Life in the 15th-century stronghold was typical of frontier castles. The frontier was patrolled, toll was collected from traders going to Hungary, bands of marauders were hunted or… expeditions were undertaken to neighbouring Hungary to loot local merchants and burghers. Well, some of Muszyna’s starostas made themselves known by their adventurous lifestyle.
In 1474 Muszyna was invaded by Hungarians under Tomasz Tarczay, who destroyed the castle. Archaeologists have been conducing excavations there for several years and have discovered traces of this raid. Scorched and burned stones from the ruins of walls and levels of charred debris indicate enormous fire, which consumed buildings and weakened the walls, so that they either fell down themselves or must have been demolished. Traces of a siege are detectable too. Several crossbow bolt-heads found under the walls, fragments of hand cannon barrels, stone and metal balls, all these suggest a massed bombardment. The besiegers lost under the walls some of their personal belongings and coins as well.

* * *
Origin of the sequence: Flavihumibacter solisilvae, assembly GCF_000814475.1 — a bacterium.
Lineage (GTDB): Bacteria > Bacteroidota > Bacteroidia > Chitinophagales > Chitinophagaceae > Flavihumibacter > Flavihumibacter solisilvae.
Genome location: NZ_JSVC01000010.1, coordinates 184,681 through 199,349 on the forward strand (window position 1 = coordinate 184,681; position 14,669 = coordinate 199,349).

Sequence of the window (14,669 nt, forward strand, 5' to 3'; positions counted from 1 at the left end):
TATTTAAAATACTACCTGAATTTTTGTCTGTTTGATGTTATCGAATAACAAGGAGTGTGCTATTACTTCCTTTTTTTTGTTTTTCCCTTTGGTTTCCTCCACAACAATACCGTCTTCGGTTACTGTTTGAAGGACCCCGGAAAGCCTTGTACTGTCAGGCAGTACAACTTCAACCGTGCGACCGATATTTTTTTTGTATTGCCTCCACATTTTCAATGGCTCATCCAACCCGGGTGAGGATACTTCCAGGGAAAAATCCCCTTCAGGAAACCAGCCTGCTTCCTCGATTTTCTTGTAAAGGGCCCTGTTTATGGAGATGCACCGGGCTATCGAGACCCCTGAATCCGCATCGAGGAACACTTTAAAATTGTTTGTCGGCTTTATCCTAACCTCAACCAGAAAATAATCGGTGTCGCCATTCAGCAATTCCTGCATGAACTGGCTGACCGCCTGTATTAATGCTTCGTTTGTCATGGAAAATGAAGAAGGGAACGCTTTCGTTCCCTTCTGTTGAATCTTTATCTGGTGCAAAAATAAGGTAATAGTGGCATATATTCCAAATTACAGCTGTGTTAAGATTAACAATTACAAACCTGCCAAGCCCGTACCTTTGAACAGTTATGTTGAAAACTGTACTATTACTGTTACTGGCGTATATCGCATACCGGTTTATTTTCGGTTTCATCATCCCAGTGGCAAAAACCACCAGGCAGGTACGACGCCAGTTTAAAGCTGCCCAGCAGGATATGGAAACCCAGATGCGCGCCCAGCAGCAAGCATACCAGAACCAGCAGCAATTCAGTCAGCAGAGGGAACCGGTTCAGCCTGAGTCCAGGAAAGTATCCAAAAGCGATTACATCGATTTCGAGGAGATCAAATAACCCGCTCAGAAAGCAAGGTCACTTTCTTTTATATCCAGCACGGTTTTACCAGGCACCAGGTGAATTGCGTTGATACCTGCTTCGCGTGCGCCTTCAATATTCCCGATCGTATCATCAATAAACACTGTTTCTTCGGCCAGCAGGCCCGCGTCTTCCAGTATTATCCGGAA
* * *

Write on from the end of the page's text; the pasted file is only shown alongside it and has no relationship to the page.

When the hostilities ended, the reconstruction was decided. According to the provisions of the agreement concluded in Stara Spiska Wieś, it was to be financed by Hungarians. The works dragged on for years. A document dated on the 5th of February 1488 informs that Stanisław from Świeradzice, administrator of the Kraków diocese, together with capitular canons got obliged to send a delegate to Muszyna to oversee the reconstruction. Defensive walls were raised from ruins in their original layout, and a residential risalit was added from the south. To the western wall was added a mansion with three compartments in the basement. Some constructions were erected in the central part of the complex, too. A two-bay building adjoining the eastern wall was also restored, with outer and partition walls made of timber and plastered with clay. Inside this building, in both compartments were discovered the remnants of heating devices – stoves and open hearths. In the northern compartment archaeologists have unearthed the relics of a large kitchen stove with lower part encased in wood. Kitchen of similar construction was described almost two hundred years later in the inventory of the bishops’ mansion, but let’s not look too much ahead.